She’s got 250 careers and counting, perpetually arched feet and a Dream House. And on July 21 she’s poised to slide behind the wheel of a pink-and-white convertible and drive off into the “real world” in Greta Gerwig’s upcoming live-action film.
She is of course none other than Barbie — the 11.5-inch, wasp-waisted creation of Ruth Handler, a Jewish businesswoman who bucked social conventions.
Dressed in a zebra-striped swimsuit, the doll debuted at the American Toy Fair on March 9, 1959 — a time when American Jews, facing rampant discrimination, were wrestling with questions about assimilation. In many ways, Handler channeled her own ambivalence into Barbie, for the doll became as much a symbol of all-American, perky whiteness as it did of female empowerment.
“Ruth Handler is to dolls as Ralph Lifshitz is to Americana clothing and Irving Berlin is to Christmas carols. Whether they were conscious of it or not, they all had ambivalent relationships to the idea of the white picket fence America — but they also helped create the image of the white picket fence America,” said Emily Tamkin, author of “Bad Jews: A History of American Jewish Politics and Identities.”
Born in 1916, Handler was the youngest of 10 children born to Yiddish-speaking Polish-Jewish immigrants. Her father, Jacob Mosko, was a blacksmith who deserted the Russian Army. Her mother, Ida, was illiterate. When Handler was six months old her mother got sick and was unable to care for her. Handler’s older sister Sara stepped in and raised her.
At 19, Handler dropped out of college and drove from Denver to Hollywood in her Ford Coupe. She moved into an apartment with her friend and landed a job at Paramount Pictures.
She married her high school sweetheart, an art student named Eliot Handler, in 1938. The two made their first foray into the toy business making die-cast models of the Douglas DC-3 airplane, which Douglas Aircraft gave as corporate Christmas presents.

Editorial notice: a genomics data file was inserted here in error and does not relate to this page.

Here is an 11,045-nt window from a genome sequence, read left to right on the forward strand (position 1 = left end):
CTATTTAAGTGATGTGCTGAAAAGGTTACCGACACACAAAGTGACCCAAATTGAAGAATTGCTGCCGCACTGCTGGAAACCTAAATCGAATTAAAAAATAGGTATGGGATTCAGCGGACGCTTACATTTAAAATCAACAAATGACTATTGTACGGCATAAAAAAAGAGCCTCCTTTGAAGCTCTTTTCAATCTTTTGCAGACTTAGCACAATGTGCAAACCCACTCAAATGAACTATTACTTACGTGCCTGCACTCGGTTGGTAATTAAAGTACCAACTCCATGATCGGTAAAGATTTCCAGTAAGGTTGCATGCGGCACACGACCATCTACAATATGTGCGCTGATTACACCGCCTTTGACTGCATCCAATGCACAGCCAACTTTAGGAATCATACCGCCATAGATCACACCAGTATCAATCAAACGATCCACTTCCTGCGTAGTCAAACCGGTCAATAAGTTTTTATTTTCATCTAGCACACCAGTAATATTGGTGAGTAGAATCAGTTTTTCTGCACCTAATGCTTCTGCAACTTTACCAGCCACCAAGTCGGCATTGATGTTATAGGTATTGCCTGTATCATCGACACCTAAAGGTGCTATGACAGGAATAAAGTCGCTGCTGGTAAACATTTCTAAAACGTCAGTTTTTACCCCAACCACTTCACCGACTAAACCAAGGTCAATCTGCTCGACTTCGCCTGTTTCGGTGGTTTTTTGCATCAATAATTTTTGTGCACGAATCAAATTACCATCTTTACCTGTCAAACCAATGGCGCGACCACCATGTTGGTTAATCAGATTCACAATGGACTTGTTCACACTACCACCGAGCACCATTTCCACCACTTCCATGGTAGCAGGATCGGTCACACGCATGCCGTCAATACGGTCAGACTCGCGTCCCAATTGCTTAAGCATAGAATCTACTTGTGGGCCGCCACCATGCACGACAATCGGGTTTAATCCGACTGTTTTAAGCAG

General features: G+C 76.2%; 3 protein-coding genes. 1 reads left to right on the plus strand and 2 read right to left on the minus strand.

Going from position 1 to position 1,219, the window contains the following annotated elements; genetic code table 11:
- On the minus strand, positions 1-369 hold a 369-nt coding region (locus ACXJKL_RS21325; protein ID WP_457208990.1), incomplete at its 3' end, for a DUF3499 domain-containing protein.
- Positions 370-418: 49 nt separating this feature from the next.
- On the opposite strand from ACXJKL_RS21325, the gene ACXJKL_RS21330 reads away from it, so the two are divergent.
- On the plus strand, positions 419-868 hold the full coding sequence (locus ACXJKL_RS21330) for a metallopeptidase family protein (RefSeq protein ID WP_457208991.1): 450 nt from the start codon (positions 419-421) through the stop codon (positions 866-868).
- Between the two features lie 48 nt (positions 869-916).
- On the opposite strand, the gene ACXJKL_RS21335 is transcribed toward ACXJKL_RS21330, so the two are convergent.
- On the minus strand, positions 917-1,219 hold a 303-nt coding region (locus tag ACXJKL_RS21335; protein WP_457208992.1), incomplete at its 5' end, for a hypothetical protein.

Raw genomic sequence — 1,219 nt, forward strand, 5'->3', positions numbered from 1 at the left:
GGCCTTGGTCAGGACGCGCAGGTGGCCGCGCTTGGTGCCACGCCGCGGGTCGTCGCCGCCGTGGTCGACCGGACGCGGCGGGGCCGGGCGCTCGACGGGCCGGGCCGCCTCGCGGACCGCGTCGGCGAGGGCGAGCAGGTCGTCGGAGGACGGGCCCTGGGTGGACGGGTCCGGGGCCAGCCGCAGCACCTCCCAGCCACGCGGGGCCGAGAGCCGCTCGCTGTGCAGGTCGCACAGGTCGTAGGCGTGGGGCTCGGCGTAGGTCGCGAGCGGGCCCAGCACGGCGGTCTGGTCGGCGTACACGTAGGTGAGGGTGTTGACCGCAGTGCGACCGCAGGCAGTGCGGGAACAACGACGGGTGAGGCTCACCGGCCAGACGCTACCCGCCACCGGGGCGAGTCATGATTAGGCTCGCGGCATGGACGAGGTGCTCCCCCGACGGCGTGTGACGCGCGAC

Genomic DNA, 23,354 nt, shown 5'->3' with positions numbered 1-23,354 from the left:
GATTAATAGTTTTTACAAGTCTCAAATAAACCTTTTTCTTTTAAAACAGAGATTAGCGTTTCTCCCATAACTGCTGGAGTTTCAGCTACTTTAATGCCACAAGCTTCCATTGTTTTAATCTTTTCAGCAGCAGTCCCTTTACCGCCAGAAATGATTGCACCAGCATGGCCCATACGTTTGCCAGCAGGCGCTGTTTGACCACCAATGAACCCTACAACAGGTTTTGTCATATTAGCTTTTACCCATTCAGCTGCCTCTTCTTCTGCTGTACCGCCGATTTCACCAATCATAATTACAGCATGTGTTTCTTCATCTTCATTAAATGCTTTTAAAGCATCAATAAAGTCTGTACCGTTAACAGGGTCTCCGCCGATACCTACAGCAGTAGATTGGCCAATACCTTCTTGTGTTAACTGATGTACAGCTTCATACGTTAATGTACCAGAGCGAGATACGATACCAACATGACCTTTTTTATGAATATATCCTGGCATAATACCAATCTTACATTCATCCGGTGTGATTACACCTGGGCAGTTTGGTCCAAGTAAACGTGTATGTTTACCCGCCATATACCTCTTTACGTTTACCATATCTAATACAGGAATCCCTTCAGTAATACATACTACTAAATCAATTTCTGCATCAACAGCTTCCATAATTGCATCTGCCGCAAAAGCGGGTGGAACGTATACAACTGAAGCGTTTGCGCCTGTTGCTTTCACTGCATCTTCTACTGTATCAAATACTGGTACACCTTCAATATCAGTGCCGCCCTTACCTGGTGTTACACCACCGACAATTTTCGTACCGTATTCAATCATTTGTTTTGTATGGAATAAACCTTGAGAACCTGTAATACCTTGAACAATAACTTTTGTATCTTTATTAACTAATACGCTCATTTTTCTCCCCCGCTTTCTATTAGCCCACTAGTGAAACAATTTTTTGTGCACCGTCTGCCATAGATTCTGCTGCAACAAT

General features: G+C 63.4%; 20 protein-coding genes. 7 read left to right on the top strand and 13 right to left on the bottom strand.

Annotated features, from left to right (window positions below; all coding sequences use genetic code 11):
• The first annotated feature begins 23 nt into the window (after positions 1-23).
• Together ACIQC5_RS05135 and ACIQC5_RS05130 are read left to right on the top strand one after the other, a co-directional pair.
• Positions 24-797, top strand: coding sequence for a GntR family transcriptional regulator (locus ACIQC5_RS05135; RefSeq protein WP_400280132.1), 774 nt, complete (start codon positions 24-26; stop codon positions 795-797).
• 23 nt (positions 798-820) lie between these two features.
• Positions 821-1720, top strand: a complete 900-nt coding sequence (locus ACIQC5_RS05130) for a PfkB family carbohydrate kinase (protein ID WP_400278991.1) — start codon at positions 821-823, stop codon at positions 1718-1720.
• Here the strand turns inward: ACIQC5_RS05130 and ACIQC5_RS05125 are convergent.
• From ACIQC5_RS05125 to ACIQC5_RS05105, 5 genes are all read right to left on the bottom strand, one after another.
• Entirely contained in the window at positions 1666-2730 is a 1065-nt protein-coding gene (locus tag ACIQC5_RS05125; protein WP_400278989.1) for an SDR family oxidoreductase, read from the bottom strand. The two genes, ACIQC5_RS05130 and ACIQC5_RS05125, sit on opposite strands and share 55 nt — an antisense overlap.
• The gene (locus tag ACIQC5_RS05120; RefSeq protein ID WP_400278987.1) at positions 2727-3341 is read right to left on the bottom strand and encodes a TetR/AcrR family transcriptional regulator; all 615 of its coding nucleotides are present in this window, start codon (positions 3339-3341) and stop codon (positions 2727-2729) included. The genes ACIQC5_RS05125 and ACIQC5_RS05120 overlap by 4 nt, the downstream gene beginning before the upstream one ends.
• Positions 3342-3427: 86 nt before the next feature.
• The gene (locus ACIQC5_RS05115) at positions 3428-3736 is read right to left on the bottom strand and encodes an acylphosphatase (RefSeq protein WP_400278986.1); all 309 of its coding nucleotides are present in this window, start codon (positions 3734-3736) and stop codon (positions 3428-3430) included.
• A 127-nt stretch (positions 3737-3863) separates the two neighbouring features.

Six years later the Handlers, together with their friend Harold “Matt” Matson, co-founded Mattel, Inc. Matson sold his share in 1946 and Ruth stepped in to become the company’s first president.
According to several biographies, Handler conceived of the idea for Barbie while watching her daughter Barbara — the doll’s namesake — play with paper dolls. She further honed her idea during a 1956 trip to Switzerland where she saw Bild Lilli, a shapely female fashion doll based on an adult comic strip character.
With her impossibly long and bendable legs, prominent breasts, and vast array of grown-up outfits, Barbie was, by Handler’s design, the antithesis of the baby dolls that conditioned girls for marriage and motherhood.
“This was a radical idea, that the little girl would no longer play mama. It was a transgressive thought in Jewish culture back then. The Jewish mother is such an idea in our culture,” said Letty Cottin Pogrebin, a founding editor of Ms. Magazine and Jewish feminist writer.
Susan Shapiro, the author of “Barbie: 60 Years of Inspiration,” posits that the doll is the original feminist.
“She captured the imagination of girls then, and still does, because it’s rare where a woman is the star. When she came out, women still had to have their husband’s permission to get a credit card or a bank account. Women were in the shadow of men,” said Shapiro, who has 68 Barbie dolls and is a professor of writing at the New School.
But Barbie stood in no one’s shadow, Shapiro said.
“She [Barbie] didn’t have to ask permission from a husband, a rabbi, or a father for anything. And that was also Ruth Handler’s life. She didn’t ask for permission for anything,” Shapiro said.
As Handler, who died in 2002 at the age of 85, wrote: “Barbie always represented that a woman had choices.”
She could be a doctor or a farmer, an astronaut or a mathematician. She could have her own car. She could live alone or with friends. She could live in a house or a camper. She could have a boyfriend, Ken, but she didn’t have to have a husband.